6. Remove the upper timing belt cover.

    NOTE: If the camshaft sprocket is not aligned with its timing mark, rotate the crankshaft 1 complete turn until the crankshaft and camshaft timing marks align.


  7. Install the Engine Support tool 10-222A with Leg tools and support the weight of the engine.
  8. From the front of the engine, remove the engine mount and bracket which will interfere with the timing belt removal.
  9. Mark the rotational direction of the timing belt for reinstallation purposes.
  10. Remove the vibration damper-to-crankshaft sprocket bolts and the damper.
  11. Remove the center and lower timing belt covers.
  12. Release the timing belt tensioner and remove the timing belt. View of crankshaft damper aligned with the timing mark — Volkswagen 2.0L (AEG) 4-Cyl. engine — Beetle



    View of camshaft damper aligned with the timing mark — Volkswagen 2.0L (AEG) 4-Cyl. engine — Beetle



    Adjusting the timing belt tensioner — Volkswagen 2.0L (AEG) 4-Cyl. engine — Beetle




    To install:


  13. Make sure that the camshaft and crankshaft timing marks are aligned.
  14. Install the timing belt, with the arrow pointing in the direction of rotation, on the crankshaft sprocket, the water pump sprocket and the camshaft sprocket.
  15. Install the lower and center timing belt covers.
  16. Install the vibration damper and torque the damper-to-crankshaft sprocket bolts to 18 ft. lbs. (25 Nm).
  17. Using the 2-Hole Tensioning tool T-10020, rotate the timing belt tensioner counterclockwise until notch 1 and indicator 2 align. Then, tighten the timing belt tensioner nut to 15 ft. lbs. (20 Nm).
  18. Rotate the crankshaft 2 complete revolutions and recheck the timing marks.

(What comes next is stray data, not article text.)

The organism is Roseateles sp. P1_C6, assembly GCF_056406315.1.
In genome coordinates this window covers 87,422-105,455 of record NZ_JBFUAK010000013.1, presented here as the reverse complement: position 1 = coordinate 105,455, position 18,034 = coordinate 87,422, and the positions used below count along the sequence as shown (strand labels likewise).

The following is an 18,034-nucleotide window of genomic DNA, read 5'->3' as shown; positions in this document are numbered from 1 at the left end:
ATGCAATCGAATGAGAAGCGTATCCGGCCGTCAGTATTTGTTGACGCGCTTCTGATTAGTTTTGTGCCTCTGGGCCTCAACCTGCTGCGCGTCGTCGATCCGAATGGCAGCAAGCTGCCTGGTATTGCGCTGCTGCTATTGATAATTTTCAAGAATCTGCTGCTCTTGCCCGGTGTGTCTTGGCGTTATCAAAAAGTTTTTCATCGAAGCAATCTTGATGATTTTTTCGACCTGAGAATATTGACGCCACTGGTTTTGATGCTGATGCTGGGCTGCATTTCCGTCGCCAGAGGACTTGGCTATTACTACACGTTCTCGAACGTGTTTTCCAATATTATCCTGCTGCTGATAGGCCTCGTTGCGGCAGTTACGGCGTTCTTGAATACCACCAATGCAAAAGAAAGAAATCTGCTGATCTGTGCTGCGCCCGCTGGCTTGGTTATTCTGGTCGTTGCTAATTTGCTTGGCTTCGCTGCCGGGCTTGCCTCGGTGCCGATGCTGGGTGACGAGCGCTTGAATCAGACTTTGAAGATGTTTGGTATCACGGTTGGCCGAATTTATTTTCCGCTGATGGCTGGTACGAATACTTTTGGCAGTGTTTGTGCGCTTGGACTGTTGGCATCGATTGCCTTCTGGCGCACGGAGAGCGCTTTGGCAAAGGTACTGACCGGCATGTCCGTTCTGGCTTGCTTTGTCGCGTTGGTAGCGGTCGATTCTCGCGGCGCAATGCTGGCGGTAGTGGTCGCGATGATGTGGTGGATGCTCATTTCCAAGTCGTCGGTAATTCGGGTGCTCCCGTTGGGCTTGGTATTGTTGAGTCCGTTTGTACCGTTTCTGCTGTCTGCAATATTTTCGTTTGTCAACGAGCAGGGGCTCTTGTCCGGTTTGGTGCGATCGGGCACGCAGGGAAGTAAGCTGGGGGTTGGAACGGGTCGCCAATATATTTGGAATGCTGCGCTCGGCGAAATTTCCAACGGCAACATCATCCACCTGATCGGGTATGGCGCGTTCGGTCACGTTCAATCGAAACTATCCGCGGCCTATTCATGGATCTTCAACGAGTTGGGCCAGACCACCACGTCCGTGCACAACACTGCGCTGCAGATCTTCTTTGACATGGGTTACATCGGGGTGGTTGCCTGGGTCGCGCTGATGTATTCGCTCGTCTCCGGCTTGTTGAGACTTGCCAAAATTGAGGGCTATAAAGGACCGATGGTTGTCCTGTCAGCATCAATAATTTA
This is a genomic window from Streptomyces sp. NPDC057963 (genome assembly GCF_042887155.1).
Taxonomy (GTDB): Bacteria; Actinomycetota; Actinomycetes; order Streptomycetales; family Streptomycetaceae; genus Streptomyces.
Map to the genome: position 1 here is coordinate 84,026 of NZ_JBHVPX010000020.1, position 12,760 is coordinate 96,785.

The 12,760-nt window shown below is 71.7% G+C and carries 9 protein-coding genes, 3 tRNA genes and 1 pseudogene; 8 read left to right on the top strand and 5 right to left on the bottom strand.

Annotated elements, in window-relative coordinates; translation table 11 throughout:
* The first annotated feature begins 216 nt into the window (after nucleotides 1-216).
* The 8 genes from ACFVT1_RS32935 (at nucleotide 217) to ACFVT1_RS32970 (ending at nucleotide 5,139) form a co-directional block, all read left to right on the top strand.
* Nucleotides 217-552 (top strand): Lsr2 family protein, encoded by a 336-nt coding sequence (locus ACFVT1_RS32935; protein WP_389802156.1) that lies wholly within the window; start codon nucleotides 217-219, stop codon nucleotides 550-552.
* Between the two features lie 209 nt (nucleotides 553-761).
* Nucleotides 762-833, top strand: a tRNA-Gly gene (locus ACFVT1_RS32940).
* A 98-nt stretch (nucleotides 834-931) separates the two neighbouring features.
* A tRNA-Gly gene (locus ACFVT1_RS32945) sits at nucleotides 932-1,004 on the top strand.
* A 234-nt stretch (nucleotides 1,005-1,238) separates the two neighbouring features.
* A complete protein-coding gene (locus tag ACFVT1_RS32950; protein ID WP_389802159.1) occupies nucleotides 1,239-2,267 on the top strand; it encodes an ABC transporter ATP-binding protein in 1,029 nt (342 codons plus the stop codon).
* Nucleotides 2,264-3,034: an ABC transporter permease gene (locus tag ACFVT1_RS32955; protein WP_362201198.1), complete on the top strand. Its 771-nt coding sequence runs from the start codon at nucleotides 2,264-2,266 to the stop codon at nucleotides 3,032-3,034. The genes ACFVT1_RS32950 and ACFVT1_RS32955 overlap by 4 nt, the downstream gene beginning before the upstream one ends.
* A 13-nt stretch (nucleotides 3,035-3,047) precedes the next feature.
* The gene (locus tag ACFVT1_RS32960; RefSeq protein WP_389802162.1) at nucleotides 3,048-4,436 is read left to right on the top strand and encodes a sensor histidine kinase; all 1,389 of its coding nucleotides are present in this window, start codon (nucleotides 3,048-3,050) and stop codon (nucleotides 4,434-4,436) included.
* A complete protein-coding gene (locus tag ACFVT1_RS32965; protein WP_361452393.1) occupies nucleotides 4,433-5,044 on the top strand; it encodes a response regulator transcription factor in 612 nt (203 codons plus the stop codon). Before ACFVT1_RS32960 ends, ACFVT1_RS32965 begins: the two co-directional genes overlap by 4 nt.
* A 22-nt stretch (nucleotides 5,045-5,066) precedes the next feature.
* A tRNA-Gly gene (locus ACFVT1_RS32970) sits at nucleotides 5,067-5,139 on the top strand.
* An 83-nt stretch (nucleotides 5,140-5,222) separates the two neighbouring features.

19. Install the upper timing belt cover.
  20. Install the engine bracket and torque the bolts to 33 ft. lbs. (45 Nm).
  21. Install the engine mount and torque the mount-to-bracket bolts to 30 ft. lbs. (40 Nm) plus 90 degree turn ( 14 turn), the mount-to-body bolts to 18 ft. lbs. (25 Nm) and the mount-to-engine bracket bolts to 44 ft. lbs. (60 Nm) plus 90 degree turn ( 14 turn).
  22. Install the timing belt tensioner and torque the bolts to 18 ft. lbs. (25 Nm).
  23. Complete the installation by reversing the removal procedures.
  24. Test drive the vehicle.

Customer: replied 8 years ago.
Relist: I still need help.
2000 Jetta 2.0, Water pump locked up and took out the timing belt. I have a manual that shows setting the cam marks with the crank mark. No matter how I line them up there is no compression. If I have the cam lined up I can pop the belt off spin the crank 360 reconnect the belt and still no compression. Everything seems to rotate normally. If I had valve or piston damage should I not feel something during rotation.

Thanks, Customer
Expert:  Tim Basham replied 8 years ago.

Most likely you have bent valves the fact that you feel nothing when rotating engine is normal the fact that the cam shaft would have to be in the same position to make the valves contact the pistons as it did when the timing belt broke. Also once the valves are bent it is very hard for them to be in the position for them to hit.You can to a cyl leak down test but that requires a special tool and access to a air compressor. this pressurizes the cyl 1 at a time and will let you know where you are losing compression. It is best to remove rocker arms when doing this so you know the valves are in the closed position. The other thing is that the valve can be bent only a few thousands and bee a problem. You may be able to get a leak down tester at your local discount auto parts store alot of them have tool loan programs.

Tim Basham, ASE Certified Master Technician
Category: Car
Satisfied Customers: 743
Experience: 30 year multi line tech ASE cert master tech ASE engine machinist. Specializing in 4WD +++
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Tim Basham
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Auto Mechanic
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30 year multi line tech ASE cert master tech ASE engine machinist. Specializing in 4WD +++